Hong Kong-based JLEM’s senior event officer, Johnny Tse, now understands the importance of tasks assigned to him when he was a trainee.

How did you begin your career in events?

I began working along the front lines of hospitality after I graduated with a Bachelor’s degree in tourism. Prior to graduation, I did a three-month internship at Jenny Lie Event Management (now called JLEM) where I assisted the event officer with tasks such as searching for potential quality suppliers, making charts and graphics, and inputting data. After graduation, I returned to JLEM and am now a senior event officer. My responsibilities include administrative work as well as assisting management with event operations duties such as planning, liaising with vendors and clients, and on-site support. While there are more responsibilities now, I understand how important the duties of a trainee truly are.

What do you like about working in events?

I like working in the events industry because there are things you pick up quickly, such as learning to be independent. I learn new things every day, and it is an important part of my personal development. Networking also helps improve my market knowledge and enhances my ability to handle daily tasks in life.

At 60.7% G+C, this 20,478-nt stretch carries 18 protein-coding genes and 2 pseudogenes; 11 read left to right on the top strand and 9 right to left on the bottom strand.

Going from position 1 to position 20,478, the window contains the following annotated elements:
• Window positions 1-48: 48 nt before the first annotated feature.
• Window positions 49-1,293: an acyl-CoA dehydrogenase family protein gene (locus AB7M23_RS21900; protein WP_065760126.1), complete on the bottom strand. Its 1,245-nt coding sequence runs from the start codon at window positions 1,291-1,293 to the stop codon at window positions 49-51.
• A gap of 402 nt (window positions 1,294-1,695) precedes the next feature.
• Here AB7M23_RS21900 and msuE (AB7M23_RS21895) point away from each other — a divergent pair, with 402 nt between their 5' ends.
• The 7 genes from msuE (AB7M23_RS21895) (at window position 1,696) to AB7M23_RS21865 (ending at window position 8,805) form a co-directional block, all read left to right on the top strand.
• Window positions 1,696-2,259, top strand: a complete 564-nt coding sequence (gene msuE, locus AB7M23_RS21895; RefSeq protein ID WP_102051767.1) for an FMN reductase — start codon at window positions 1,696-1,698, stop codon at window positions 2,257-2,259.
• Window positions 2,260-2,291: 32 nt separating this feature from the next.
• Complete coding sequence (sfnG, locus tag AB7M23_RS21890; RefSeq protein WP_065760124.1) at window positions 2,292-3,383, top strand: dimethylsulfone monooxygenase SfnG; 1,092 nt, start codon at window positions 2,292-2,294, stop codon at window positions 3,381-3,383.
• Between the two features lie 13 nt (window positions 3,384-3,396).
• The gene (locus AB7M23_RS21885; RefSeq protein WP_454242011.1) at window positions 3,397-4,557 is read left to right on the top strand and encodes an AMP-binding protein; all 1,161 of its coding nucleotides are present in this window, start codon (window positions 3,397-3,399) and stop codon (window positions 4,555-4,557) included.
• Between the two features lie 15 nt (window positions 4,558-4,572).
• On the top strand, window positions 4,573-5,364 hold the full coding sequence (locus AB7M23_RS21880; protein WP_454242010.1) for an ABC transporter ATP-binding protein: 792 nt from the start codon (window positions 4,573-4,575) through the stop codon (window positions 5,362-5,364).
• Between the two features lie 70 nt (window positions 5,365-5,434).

What are some challenges that you face as a senior event officer? Are any specific to your age?

When I was a trainee, I felt my tasks were considered minor and wouldn’t affect the company’s performance. When I came back to JLEM, my responsibilities were assigned to me and there was still room for mistakes. After learning the ropes for two years and subsequently promoted to senior event officer two years later (last October), I am learning how to think further ahead, make important and tactful decisions that will not compromise any event executions but ensure the different suppliers and partners are assigned the right tasks at the right time.

What do you think the events industry in Hong Kong needs that it currently lacks?

  • New blood from Generation Y

The demand for events in Hong Kong and Macau has been growing, but a lot of great event planners have changed industries as the MICE industry may sometimes require overtime. There is a need for the government to promote MICE to Generation Y to try attract new blood in the market.

  • Good service quality

Delivering good quality and service to all clients is a fundamental principle of MICE, which helps increase job satisfaction and motivation among service providers. This leads to greater sustainability of services


Johnny is a very special and mature Generation Y employee. The maturity of young employees helps them remain motivated even when things go wrong, and be willing to shoulder full responsibility to handle anything that’s required to make events successful.
It’s often appreciated when stronger employees dare take on challenges, and his flexibility and concern for others is a very special trait that I don’t often see in our industry.

On Generation Y:
Be flexible and try to find reasons behind something that has to be done, rather than simply doing it because it was instructed. By thinking about the reason behind the job, you’ll understand the business more.